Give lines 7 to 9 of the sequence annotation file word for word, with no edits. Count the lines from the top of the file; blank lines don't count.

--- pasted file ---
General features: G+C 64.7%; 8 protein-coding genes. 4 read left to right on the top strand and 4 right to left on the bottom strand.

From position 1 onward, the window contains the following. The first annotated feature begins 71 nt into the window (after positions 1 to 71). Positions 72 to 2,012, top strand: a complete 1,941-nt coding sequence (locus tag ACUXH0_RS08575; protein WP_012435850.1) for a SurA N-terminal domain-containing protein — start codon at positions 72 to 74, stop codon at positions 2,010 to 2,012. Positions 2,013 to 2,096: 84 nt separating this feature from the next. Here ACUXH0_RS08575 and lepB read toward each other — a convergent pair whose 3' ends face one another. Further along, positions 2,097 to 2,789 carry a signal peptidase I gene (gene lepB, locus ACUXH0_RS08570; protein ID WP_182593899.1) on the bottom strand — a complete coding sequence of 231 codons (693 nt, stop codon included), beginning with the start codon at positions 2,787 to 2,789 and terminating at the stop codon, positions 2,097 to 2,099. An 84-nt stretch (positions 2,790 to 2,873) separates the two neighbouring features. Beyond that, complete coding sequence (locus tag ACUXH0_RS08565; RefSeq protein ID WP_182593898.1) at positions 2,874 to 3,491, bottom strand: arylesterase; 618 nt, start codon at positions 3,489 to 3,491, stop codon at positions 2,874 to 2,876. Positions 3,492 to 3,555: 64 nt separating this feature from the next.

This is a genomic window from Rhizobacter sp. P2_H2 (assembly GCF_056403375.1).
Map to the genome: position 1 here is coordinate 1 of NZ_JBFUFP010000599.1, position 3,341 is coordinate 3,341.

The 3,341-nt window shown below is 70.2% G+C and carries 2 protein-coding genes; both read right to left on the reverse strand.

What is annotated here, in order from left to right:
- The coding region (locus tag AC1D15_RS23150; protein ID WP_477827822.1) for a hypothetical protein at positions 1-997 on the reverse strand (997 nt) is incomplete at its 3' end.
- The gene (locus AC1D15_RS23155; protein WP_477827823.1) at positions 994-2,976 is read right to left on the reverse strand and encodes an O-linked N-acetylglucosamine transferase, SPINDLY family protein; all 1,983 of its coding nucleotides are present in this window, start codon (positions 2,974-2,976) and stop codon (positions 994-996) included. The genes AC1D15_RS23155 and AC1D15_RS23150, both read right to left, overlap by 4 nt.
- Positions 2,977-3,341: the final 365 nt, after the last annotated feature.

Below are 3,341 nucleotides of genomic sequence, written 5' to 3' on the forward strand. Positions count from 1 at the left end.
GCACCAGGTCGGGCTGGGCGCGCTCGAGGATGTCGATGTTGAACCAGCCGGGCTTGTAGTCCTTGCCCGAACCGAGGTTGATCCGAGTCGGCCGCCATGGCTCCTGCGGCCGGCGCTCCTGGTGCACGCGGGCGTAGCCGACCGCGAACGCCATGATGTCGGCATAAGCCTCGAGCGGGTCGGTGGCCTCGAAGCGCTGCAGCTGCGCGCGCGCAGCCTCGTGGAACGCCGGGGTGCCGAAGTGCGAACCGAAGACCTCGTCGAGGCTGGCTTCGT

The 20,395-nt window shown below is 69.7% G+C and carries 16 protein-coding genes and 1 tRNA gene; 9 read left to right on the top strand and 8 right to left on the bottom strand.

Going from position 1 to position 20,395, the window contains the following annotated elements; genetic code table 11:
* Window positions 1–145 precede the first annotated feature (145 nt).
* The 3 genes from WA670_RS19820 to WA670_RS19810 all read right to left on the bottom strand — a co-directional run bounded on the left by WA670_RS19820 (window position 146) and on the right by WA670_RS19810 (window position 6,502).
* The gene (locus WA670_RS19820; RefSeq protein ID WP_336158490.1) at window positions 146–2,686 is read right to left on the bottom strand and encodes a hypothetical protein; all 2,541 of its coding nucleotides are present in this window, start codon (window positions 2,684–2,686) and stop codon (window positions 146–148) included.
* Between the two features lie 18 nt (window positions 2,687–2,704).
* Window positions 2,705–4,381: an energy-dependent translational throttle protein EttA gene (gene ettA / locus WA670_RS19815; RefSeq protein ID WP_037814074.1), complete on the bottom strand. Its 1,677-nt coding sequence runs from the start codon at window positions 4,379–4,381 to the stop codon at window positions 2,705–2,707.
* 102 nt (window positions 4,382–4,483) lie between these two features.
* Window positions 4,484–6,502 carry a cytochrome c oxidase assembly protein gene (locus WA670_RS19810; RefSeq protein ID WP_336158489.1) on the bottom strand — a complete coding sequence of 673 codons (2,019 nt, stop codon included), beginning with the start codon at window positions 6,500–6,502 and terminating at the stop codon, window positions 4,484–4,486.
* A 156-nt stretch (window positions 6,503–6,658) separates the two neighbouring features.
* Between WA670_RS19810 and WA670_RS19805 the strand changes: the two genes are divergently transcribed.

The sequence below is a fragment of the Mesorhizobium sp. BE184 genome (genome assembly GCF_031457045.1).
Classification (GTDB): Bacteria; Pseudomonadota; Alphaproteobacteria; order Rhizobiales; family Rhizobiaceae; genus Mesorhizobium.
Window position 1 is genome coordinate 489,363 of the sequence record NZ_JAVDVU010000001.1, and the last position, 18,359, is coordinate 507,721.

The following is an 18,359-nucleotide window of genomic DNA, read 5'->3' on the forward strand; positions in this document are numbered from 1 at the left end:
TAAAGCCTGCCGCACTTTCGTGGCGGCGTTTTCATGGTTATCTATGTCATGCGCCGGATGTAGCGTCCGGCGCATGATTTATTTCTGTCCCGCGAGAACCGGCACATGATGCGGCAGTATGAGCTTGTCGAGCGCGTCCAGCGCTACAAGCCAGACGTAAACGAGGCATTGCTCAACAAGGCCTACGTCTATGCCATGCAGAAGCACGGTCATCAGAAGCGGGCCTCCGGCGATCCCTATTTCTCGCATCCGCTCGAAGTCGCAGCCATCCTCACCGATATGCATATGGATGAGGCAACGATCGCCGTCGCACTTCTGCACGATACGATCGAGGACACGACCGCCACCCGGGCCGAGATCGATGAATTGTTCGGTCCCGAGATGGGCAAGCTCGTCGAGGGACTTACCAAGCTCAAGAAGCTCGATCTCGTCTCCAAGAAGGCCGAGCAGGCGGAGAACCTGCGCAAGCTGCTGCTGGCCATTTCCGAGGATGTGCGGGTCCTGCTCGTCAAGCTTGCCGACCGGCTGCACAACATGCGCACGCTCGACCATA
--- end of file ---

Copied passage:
- The coding region (locus tag AC1D15_RS23150; protein ID WP_477827822.1) for a hypothetical protein at positions 1-997 on the reverse strand (997 nt) is incomplete at its 3' end.
- The gene (locus AC1D15_RS23155; protein WP_477827823.1) at positions 994-2,976 is read right to left on the reverse strand and encodes an O-linked N-acetylglucosamine transferase, SPINDLY family protein; all 1,983 of its coding nucleotides are present in this window, start codon (positions 2,974-2,976) and stop codon (positions 994-996) included. The genes AC1D15_RS23155 and AC1D15_RS23150, both read right to left, overlap by 4 nt.
- Positions 2,977-3,341: the final 365 nt, after the last annotated feature.